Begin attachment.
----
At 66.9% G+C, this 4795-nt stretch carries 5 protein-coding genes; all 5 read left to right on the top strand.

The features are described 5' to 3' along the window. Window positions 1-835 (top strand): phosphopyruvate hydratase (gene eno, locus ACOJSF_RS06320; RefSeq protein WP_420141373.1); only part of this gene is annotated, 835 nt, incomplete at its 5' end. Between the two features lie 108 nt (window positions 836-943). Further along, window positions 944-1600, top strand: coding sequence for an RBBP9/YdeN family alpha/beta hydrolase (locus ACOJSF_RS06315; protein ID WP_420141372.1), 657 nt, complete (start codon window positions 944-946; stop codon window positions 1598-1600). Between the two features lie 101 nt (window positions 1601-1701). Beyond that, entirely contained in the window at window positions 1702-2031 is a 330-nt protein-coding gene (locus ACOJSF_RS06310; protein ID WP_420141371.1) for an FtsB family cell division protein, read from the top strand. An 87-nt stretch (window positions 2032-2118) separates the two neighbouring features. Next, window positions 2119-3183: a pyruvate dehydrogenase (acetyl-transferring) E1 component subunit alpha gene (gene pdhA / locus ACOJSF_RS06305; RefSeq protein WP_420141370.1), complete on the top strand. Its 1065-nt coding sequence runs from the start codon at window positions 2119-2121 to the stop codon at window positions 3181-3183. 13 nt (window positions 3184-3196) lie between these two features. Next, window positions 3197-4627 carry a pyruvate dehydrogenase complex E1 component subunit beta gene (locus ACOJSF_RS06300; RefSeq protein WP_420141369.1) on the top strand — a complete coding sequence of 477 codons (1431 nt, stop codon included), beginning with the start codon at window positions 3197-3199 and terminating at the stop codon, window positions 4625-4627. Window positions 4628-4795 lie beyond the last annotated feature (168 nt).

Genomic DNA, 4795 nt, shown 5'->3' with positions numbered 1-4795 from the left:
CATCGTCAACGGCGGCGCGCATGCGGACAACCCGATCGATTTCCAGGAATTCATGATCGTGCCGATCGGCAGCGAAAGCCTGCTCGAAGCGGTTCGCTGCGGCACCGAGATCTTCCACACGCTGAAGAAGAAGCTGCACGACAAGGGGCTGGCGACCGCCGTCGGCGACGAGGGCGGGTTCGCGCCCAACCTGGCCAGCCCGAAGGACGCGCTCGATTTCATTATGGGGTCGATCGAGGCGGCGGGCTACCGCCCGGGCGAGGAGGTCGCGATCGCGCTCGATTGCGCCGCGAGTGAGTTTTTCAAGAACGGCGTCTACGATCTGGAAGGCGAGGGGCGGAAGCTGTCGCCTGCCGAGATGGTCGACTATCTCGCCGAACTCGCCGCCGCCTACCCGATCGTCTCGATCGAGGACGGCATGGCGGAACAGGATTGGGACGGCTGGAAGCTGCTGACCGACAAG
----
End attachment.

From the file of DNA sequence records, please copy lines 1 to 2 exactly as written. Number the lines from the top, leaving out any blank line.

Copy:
At 66.9% G+C, this 4795-nt stretch carries 5 protein-coding genes; all 5 read left to right on the top strand.

The features are described 5' to 3' along the window. Window positions 1-835 (top strand): phosphopyruvate hydratase (gene eno, locus ACOJSF_RS06320; RefSeq protein WP_420141373.1); only part of this gene is annotated, 835 nt, incomplete at its 5' end. Between the two features lie 108 nt (window positions 836-943). Further along, window positions 944-1600, top strand: coding sequence for an RBBP9/YdeN family alpha/beta hydrolase (locus ACOJSF_RS06315; protein ID WP_420141372.1), 657 nt, complete (start codon window positions 944-946; stop codon window positions 1598-1600). Between the two features lie 101 nt (window positions 1601-1701). Beyond that, entirely contained in the window at window positions 1702-2031 is a 330-nt protein-coding gene (locus ACOJSF_RS06310; protein ID WP_420141371.1) for an FtsB family cell division protein, read from the top strand. An 87-nt stretch (window positions 2032-2118) separates the two neighbouring features. Next, window positions 2119-3183: a pyruvate dehydrogenase (acetyl-transferring) E1 component subunit alpha gene (gene pdhA / locus ACOJSF_RS06305; RefSeq protein WP_420141370.1), complete on the top strand. Its 1065-nt coding sequence runs from the start codon at window positions 2119-2121 to the stop codon at window positions 3181-3183. 13 nt (window positions 3184-3196) lie between these two features. Next, window positions 3197-4627 carry a pyruvate dehydrogenase complex E1 component subunit beta gene (locus ACOJSF_RS06300; RefSeq protein WP_420141369.1) on the top strand — a complete coding sequence of 477 codons (1431 nt, stop codon included), beginning with the start codon at window positions 3197-3199 and terminating at the stop codon, window positions 4625-4627. Window positions 4628-4795 lie beyond the last annotated feature (168 nt).